Ulster Orchestra sounds note of triumph in Royal Albert Hall
Ulster Orchestra at the London Proms. Royal Albert Hall, London
The Ulster Orchestra has taken centre stage at the BBC Proms in London’s Royal Albert Hall in a prestigious engagement on the eve of its 50th anniversary season, which starts next month.
Under principal conductor Rafael Payare, the young maestro from Venezuela, the popular programme included Tchaikovsky’s Fifth Symphony, and a Haydn cello concerto with the award-winning soloist Narek Hakhnazary.
The ensemble also gave the world premiere of a new work by Ulster composer Piers Hellawell, entitled Wild Flow, which was commissioned by the BBC.
The Ulster Orchestra’s appearance at one of the most important musical festivals in the world is welcome news after the prolonged crisis over its financial survival following severe cutbacks in arts funding by Stormont.
On Friday the orchestra played its Proms programme in advance to a packed Ulster Hall in a free concert for supporters who had backed it during the survival campaign.
In a pre-concert speech, the new managing director Richard Wigley thanked the audience for their support.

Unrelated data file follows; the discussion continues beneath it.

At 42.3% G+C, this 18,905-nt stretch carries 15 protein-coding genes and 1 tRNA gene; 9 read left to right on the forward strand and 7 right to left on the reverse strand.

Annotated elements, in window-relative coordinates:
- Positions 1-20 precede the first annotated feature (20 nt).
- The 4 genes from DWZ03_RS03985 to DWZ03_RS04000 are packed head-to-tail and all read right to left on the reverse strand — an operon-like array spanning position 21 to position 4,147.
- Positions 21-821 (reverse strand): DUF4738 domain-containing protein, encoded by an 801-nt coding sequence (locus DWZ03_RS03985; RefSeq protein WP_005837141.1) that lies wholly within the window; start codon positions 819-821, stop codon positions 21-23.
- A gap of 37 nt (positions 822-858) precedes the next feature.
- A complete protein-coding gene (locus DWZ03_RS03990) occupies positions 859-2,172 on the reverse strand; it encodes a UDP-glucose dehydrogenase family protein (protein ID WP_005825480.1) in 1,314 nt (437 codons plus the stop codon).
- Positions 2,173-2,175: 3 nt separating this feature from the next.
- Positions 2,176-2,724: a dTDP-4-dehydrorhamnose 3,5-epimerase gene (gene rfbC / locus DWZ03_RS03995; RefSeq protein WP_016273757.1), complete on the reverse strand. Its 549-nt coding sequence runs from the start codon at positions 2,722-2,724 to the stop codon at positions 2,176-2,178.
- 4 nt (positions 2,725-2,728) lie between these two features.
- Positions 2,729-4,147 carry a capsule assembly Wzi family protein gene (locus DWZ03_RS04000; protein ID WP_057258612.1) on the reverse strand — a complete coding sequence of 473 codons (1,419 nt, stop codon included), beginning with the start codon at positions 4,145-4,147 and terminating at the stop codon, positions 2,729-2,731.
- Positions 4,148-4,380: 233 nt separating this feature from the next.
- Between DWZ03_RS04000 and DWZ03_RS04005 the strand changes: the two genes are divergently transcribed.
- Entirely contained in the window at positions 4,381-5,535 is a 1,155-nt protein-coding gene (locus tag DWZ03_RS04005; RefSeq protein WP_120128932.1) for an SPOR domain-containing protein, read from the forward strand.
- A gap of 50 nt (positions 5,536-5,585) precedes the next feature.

“Without your help the orchestra and I would not be here on this platform this afternoon,” he said.
He added that the new season’s programme was booking up rapidly, and urged people to snap up the remaining seats to avoid disappointment.
This year’s special anniversary programme features some of the world’s top soloists, including Payare’s wife Alisa Weiletrstein, a world-class cellist, and Barry Douglas, the Ulster-born pianist who won the Tchaikovsky International Piano Competition in Moscow in 1986. He was the first non-Russian pianist to do so since the American Van Cliburn in 1958, and to mark the 40th anniversary of his triumph, Douglas will play all three of Tchaikovsky’s Piano Concertos with the Ulster Orchestra in the 2016-2017 season.
The ensemble’s future is yet to be assured, but there is justified optimism about its long-term future after a spirited campaign led by outgoing chairman Professor Sir George Bain, and the Ulster Orchestra Board.
The campaign was widely supported by people from all backgrounds in Northern Ireland and by leading musicians and supporters from the UK and further afield.